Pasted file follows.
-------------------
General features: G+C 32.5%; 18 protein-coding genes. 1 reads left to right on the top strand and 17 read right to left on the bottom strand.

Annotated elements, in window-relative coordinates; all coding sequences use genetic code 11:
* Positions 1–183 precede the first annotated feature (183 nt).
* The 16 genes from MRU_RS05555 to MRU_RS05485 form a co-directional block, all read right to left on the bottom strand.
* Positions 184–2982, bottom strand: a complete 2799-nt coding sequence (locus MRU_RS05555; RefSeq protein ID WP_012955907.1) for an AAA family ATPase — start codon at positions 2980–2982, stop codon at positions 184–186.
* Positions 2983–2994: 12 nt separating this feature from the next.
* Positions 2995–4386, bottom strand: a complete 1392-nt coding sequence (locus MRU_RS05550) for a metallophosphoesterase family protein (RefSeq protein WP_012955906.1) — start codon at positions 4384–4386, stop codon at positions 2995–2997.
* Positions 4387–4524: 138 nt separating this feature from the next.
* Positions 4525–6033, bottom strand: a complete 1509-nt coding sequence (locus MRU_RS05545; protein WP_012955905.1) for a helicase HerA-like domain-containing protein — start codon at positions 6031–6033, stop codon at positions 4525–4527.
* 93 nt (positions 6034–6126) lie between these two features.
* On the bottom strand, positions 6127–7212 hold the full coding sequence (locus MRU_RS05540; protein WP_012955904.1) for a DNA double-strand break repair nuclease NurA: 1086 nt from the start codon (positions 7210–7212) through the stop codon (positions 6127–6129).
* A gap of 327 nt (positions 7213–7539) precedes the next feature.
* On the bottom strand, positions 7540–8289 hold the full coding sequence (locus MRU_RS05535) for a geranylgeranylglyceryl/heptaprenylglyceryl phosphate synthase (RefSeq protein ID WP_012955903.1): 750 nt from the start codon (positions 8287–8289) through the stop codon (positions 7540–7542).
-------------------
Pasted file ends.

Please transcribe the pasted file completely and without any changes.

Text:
General features: G+C 32.5%; 18 protein-coding genes. 1 reads left to right on the top strand and 17 read right to left on the bottom strand.

Annotated elements, in window-relative coordinates; all coding sequences use genetic code 11:
* Positions 1–183 precede the first annotated feature (183 nt).
* The 16 genes from MRU_RS05555 to MRU_RS05485 form a co-directional block, all read right to left on the bottom strand.
* Positions 184–2982, bottom strand: a complete 2799-nt coding sequence (locus MRU_RS05555; RefSeq protein ID WP_012955907.1) for an AAA family ATPase — start codon at positions 2980–2982, stop codon at positions 184–186.
* Positions 2983–2994: 12 nt separating this feature from the next.
* Positions 2995–4386, bottom strand: a complete 1392-nt coding sequence (locus MRU_RS05550) for a metallophosphoesterase family protein (RefSeq protein WP_012955906.1) — start codon at positions 4384–4386, stop codon at positions 2995–2997.
* Positions 4387–4524: 138 nt separating this feature from the next.
* Positions 4525–6033, bottom strand: a complete 1509-nt coding sequence (locus MRU_RS05545; protein WP_012955905.1) for a helicase HerA-like domain-containing protein — start codon at positions 6031–6033, stop codon at positions 4525–4527.
* 93 nt (positions 6034–6126) lie between these two features.
* On the bottom strand, positions 6127–7212 hold the full coding sequence (locus MRU_RS05540; protein WP_012955904.1) for a DNA double-strand break repair nuclease NurA: 1086 nt from the start codon (positions 7210–7212) through the stop codon (positions 6127–6129).
* A gap of 327 nt (positions 7213–7539) precedes the next feature.
* On the bottom strand, positions 7540–8289 hold the full coding sequence (locus MRU_RS05535) for a geranylgeranylglyceryl/heptaprenylglyceryl phosphate synthase (RefSeq protein ID WP_012955903.1): 750 nt from the start codon (positions 8287–8289) through the stop codon (positions 7540–7542).